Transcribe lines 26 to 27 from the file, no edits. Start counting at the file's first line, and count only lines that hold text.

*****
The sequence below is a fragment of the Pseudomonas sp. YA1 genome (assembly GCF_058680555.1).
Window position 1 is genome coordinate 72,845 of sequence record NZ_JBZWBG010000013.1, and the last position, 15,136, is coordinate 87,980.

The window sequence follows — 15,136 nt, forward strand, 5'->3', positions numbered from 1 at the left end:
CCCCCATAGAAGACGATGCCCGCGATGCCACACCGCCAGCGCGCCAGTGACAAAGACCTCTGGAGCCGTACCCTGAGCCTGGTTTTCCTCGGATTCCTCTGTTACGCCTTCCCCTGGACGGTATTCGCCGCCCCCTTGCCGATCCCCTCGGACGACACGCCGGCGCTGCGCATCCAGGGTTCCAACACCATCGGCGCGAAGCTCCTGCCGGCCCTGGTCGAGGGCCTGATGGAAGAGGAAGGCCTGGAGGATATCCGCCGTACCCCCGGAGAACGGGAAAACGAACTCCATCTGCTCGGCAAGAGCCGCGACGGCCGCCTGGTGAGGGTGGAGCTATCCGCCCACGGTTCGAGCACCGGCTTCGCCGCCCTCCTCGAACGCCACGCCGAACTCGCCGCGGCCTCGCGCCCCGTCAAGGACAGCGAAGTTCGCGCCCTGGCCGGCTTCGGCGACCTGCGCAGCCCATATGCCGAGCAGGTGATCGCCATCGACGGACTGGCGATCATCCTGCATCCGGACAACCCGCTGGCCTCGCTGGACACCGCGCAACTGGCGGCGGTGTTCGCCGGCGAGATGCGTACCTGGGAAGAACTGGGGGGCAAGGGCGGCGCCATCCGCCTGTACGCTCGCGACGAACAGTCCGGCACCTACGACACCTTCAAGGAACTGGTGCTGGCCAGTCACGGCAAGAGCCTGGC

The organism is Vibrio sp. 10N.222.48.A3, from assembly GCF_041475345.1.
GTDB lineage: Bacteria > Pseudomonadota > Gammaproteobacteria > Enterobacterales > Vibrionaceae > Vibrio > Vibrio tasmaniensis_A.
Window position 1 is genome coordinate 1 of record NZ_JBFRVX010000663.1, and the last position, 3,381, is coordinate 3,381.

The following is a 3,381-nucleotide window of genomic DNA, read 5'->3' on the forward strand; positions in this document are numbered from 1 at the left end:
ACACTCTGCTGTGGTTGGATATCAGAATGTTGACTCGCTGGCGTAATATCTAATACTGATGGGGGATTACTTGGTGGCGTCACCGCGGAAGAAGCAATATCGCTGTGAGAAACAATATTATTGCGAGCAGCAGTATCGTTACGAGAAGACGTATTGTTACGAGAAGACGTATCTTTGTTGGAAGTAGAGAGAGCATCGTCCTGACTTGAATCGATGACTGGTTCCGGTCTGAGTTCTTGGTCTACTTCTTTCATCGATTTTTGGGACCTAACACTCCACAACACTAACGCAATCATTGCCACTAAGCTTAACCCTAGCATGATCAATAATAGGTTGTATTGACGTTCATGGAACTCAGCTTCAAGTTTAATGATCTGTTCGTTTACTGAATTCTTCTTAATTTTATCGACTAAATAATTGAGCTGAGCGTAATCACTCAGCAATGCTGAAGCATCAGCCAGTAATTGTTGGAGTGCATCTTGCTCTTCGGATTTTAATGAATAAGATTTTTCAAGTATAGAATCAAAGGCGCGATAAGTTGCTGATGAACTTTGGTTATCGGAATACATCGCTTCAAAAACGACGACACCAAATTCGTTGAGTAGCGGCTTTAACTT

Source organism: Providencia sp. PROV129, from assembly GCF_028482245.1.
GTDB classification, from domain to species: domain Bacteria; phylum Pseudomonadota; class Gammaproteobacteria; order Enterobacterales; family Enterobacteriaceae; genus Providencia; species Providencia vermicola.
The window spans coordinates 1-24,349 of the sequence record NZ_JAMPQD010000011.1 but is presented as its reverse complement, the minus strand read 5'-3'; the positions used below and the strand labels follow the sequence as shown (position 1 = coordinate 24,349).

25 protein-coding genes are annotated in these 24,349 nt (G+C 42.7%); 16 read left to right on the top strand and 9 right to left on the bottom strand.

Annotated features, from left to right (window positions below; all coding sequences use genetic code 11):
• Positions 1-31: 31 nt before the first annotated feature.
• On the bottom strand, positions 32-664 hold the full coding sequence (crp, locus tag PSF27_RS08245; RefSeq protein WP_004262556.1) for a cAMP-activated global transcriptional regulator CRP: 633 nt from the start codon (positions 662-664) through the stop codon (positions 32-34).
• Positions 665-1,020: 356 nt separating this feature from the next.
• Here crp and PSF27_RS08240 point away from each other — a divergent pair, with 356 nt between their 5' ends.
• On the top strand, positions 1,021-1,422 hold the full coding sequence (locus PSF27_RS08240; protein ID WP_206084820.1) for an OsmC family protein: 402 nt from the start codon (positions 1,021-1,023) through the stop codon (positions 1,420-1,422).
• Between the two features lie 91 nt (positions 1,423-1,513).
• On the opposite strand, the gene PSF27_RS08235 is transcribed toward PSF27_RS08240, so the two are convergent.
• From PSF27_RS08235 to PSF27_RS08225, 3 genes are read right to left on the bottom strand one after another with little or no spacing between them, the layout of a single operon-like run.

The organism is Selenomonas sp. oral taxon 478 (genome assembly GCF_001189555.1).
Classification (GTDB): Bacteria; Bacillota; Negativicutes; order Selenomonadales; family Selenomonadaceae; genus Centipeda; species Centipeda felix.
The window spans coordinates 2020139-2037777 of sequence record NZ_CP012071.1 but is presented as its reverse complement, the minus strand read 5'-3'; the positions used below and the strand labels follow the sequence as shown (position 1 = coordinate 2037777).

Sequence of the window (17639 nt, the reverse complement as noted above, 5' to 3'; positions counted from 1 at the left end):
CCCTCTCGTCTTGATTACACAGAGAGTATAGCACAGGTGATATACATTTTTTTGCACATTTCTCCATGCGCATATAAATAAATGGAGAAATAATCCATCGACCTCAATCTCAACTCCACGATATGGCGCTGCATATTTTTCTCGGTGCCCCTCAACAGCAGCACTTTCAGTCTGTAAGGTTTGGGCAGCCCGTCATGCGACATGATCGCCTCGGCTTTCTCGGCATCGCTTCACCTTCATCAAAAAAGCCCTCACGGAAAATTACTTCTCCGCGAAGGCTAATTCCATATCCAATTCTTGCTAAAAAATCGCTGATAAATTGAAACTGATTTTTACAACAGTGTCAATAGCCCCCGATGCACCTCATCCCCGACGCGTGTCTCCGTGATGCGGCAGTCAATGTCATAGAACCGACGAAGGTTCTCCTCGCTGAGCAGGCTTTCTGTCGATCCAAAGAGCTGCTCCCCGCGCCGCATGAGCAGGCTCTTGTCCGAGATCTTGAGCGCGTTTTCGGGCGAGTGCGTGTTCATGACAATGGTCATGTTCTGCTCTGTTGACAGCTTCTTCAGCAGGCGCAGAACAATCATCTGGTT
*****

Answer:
Sequence of the window (17639 nt, the reverse complement as noted above, 5' to 3'; positions counted from 1 at the left end):
CCCTCTCGTCTTGATTACACAGAGAGTATAGCACAGGTGATATACATTTTTTTGCACATTTCTCCATGCGCATATAAATAAATGGAGAAATAATCCATCGACCTCAATCTCAACTCCACGATATGGCGCTGCATATTTTTCTCGGTGCCCCTCAACAGCAGCACTTTCAGTCTGTAAGGTTTGGGCAGCCCGTCATGCGACATGATCGCCTCGGCTTTCTCGGCATCGCTTCACCTTCATCAAAAAAGCCCTCACGGAAAATTACTTCTCCGCGAAGGCTAATTCCATATCCAATTCTTGCTAAAAAATCGCTGATAAATTGAAACTGATTTTTACAACAGTGTCAATAGCCCCCGATGCACCTCATCCCCGACGCGTGTCTCCGTGATGCGGCAGTCAATGTCATAGAACCGACGAAGGTTCTCCTCGCTGAGCAGGCTTTCTGTCGATCCAAAGAGCTGCTCCCCGCGCCGCATGAGCAGGCTCTTGTCCGAGATCTTGAGCGCGTTTTCGGGCGAGTGCGTGTTCATGACAATGGTCATGTTCTGCTCTGTTGACAGCTTCTTCAGCAGGCGCAGAACAATCATCTGGTT